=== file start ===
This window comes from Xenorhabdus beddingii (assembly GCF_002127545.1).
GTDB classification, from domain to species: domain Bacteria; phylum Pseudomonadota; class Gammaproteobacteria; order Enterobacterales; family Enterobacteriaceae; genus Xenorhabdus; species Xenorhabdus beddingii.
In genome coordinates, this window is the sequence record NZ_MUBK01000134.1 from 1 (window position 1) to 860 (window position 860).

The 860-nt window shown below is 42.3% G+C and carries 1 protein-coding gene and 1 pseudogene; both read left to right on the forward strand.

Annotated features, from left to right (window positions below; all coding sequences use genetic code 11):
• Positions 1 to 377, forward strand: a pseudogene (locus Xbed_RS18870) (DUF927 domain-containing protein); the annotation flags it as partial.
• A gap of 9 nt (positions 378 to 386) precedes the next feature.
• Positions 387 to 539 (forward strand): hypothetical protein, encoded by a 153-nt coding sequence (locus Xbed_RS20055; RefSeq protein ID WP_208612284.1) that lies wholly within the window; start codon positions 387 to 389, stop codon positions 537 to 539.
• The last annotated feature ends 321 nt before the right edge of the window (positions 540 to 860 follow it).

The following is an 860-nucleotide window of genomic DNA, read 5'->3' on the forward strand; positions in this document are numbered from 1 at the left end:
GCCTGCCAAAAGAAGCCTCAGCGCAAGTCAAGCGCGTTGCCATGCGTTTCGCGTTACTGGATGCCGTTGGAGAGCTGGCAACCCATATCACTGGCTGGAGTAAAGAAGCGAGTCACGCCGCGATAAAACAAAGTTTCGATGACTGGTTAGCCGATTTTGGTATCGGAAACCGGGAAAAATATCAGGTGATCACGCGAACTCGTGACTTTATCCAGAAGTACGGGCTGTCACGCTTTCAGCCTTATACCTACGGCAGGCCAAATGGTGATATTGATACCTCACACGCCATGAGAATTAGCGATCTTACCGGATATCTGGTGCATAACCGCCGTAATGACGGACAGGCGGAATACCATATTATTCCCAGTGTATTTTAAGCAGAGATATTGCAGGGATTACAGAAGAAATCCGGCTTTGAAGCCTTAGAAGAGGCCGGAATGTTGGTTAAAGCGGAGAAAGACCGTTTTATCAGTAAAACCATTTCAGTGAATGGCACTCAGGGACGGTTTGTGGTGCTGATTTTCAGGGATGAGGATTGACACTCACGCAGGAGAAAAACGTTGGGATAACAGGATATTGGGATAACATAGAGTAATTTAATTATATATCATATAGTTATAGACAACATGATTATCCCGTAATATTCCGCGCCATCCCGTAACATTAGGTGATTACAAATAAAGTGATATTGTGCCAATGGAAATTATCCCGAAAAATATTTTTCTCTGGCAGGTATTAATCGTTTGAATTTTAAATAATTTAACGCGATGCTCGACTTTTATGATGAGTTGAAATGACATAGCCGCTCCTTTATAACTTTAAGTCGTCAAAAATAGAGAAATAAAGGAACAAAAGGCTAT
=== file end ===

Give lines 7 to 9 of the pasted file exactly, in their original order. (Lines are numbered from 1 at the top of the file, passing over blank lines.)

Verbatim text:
• A gap of 9 nt (positions 378 to 386) precedes the next feature.
• Positions 387 to 539 (forward strand): hypothetical protein, encoded by a 153-nt coding sequence (locus Xbed_RS20055; RefSeq protein ID WP_208612284.1) that lies wholly within the window; start codon positions 387 to 389, stop codon positions 537 to 539.
• The last annotated feature ends 321 nt before the right edge of the window (positions 540 to 860 follow it).